CBC radio played Stan Rogers sea shanty the other day about the “Northwest Passage to the Beaufort Sea.”
The song is about the Franklin expedition and the news story was the discovery of Sir Franklin’s ship on the sea bottom.
The expedition to discover the Northwest Passage left England in 1845. The hope was that the travel distance between Europe and China could be shortened. This was all part of a world trade network sparked by the west coast sea otter fur trade. The sea otter disappeared but British Columbia formed in 1858 and the call went out for pioneers.
Settlement followed and Comox became an opportunity, not for furs or gold but to build a better life. One successful family was that of James Robb. When offered a buyout on his farm by those planning to build a coal port, Robb stood firm on his price and the port was shifted to Royston. I expect there would be more industry now if he’d sold out.
As one thing leads to another, the lack of development kept Comox wild and attracted another settler, Mack Laing. When he passed away he left the town of Comox his property and a couple houses. There is one house left now and an opportunity to honour his legacy before the current level of mismanagement erases his ship, a house named Baybrook.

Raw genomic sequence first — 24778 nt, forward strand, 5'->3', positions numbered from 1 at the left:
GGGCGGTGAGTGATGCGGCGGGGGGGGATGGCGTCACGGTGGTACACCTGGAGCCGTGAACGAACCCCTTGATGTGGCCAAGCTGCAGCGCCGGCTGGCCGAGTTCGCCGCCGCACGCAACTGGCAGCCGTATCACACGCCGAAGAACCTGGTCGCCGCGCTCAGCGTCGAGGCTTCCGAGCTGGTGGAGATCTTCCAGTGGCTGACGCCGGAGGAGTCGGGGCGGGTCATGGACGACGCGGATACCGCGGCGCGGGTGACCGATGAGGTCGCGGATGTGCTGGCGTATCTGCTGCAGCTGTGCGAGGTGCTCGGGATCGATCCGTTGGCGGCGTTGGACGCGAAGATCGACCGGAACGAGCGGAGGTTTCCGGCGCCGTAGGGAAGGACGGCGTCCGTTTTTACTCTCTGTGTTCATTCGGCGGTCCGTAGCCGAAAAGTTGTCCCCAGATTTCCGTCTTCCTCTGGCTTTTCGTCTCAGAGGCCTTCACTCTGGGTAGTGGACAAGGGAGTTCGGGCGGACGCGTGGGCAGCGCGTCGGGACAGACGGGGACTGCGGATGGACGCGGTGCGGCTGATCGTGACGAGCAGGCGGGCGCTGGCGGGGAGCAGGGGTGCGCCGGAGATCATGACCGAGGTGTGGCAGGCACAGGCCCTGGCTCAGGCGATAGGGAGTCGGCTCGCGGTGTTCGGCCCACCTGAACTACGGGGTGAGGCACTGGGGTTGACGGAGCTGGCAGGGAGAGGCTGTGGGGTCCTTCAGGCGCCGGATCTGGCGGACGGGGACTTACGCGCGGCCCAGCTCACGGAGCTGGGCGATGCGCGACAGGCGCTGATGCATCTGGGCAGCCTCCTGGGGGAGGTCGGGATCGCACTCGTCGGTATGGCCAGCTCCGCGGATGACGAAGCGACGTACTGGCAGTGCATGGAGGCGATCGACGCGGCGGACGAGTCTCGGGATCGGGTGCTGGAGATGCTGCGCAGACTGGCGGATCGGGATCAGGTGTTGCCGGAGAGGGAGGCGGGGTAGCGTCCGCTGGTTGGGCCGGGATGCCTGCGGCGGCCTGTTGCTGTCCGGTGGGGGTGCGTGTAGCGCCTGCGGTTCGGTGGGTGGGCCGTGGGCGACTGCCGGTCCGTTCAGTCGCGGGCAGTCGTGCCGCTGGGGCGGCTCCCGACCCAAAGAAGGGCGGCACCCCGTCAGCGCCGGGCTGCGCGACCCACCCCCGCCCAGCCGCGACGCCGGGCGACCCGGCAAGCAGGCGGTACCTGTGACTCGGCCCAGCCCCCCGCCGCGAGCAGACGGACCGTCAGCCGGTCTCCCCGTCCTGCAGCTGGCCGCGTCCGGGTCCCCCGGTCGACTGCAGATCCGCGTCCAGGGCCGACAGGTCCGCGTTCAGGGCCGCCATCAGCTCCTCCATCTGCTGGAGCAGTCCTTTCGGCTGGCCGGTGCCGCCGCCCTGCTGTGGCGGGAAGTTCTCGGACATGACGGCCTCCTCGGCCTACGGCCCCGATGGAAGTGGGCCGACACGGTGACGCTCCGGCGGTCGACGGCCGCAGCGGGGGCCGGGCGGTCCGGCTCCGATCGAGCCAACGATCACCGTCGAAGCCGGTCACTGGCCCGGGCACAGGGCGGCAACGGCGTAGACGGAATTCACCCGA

For many of us this is a new land and the reasons our forebears left the old were often a case of no opportunity, no room at the table.
If you haven’t stood on Mack Laing’s porch then there is no time like the present. His legacy and vision are one of opportunity, where there is and always will be room at the table in the land of plenty. Preserving the view from this porch preserves that vision and allows a glimpse of the possible. For this reason I support the Mack Laing Heritage Society and its plan to get a roof over the sound wood structure.